Alexander, this is admirable and adds to the knowledge base. I am not
familiar with either foomatic or cups-o-matic, but remeber them vaguely
being touted as the best thing since sliced bread, and doing nothing for
my situation (non postscript printer, ps and other formats to print).

> 
> > in an explicit fashion that will allow someone with an installation
> > that doesn't work to test the various bits?
> 
> In the next mail, if you request that (BTW, try to experiment yourself
> first).  To get the idea: we will replace CUPS filters by shell
> scripts that call the original filters and tee the output to files in
> /tmp, and then we will examine each file in /tmp.

In case it escaped your notice, Alexander, I am probably the harshest
critic of cups on the list. I don't have it installed. But any exercise
that helps subsequent lfsers wishing to print to understand why their
newly compiled won't do the business is well worth the effort. I would
even install it in /opt (Otherwise empty :-D) for the purpose. I somehow
imagine that this would be better done by users than critics.

Doesn't the fact that we are contemplating this reverse engineering of
cups to assist in sorting the many problems on the list speak volumes
about the documentation, and the program? 

What would be ideal would be a test system. Anyone who had cups and
wasn't getting print would install a specific (Mythical) printer, and
trace the thing through themselves. Then those who see the value of it
would not have the same pain I did.




> > /dev/lp0', kernel config, 'gs > /dev/lp0', and a2ps > dev/lp0, but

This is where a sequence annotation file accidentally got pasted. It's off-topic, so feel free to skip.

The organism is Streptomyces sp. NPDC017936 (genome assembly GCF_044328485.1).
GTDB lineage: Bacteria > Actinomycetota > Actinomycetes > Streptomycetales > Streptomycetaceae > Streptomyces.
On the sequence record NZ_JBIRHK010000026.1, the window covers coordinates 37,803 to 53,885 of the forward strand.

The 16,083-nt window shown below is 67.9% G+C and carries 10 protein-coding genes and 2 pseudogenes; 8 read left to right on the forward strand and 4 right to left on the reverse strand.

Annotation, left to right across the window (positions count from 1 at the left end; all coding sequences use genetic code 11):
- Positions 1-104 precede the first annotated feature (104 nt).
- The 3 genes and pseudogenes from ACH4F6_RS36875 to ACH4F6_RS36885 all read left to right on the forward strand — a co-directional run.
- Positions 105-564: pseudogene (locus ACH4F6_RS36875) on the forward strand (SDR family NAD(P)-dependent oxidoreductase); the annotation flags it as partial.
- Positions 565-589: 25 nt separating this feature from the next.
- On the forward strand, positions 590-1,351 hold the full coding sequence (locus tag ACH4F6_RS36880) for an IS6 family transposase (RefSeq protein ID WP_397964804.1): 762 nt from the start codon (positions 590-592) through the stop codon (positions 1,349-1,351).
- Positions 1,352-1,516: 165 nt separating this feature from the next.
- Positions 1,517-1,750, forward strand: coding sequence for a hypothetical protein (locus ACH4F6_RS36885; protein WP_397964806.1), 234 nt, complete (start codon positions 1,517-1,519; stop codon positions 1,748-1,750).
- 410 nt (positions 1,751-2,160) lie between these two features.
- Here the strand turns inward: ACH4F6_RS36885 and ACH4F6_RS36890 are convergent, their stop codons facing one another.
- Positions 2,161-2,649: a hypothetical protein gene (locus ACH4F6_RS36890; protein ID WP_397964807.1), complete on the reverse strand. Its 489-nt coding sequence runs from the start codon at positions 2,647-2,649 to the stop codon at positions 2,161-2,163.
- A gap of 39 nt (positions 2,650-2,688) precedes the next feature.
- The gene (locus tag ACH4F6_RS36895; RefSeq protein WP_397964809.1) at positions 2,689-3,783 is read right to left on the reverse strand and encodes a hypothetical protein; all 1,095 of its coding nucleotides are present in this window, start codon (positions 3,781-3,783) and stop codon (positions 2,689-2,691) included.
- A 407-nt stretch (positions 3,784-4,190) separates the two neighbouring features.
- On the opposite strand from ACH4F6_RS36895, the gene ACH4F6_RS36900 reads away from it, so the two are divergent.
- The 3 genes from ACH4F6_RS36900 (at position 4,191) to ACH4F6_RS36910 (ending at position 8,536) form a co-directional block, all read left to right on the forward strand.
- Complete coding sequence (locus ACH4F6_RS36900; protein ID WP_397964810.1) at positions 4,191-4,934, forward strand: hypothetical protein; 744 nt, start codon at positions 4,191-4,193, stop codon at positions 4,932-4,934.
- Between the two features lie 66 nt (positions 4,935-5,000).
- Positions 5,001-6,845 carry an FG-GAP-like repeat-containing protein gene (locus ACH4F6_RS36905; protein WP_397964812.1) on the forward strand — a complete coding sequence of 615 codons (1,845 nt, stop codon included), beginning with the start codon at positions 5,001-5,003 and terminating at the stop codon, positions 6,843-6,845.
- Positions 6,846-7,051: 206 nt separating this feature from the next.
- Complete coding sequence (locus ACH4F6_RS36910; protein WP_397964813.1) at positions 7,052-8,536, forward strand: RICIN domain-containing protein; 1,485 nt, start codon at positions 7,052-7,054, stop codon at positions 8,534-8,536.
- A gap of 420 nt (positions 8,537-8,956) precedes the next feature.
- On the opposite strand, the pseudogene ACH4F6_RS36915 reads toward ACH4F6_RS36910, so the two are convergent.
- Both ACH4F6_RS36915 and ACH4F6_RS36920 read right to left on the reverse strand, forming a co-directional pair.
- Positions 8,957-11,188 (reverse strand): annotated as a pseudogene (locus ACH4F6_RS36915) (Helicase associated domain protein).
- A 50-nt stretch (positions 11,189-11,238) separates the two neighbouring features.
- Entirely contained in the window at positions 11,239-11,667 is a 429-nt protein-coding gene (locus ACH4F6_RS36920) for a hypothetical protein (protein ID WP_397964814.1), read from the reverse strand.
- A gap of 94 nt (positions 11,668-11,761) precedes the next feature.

> > when we give everything to cups, we can't check what it does. Either
> > it comes out the other end or it doesn't. The web interface finds
> > nothing.
> 
> As you can see from the above, the gs test really tests nothing.
I did leave out most of the syntax. The above line is indeed crap. The
gs test is essential, however. In the pmr1, gs IS the print engine,
which adjusts the resolution, chooses the fonts, and adds the printer
characters. Any further processing, or any preprocessing for that
matter, is not required. As you describe it, cups performs the
unnecessary step of adding  characters to a postscript file before
piping it to ghostscript, which would have added them anyhow. There is a
networking/scheduling function of course.

> 
> > In the event of ghostscript using it's ppd file to write output for
> > the printer, why does cups need a ppd? If it uses a2ps, why does it
> > have ascii to ps filters itself?
> 
> The ppd file is read by pstops filter only. Ghostscript reads its
> results as special commands embedded in the PostScript file. a2ps is
> never used.
> 
> > People can explain operation with every reliable program. As soon as
> > something stops working, you can get it, make a few tests, and find
> > the broken link in the chain. This feature seems lacking with cups.
> > Hence the mixed opinions.


-- 

	With best Regards,


	Declan Moriarty.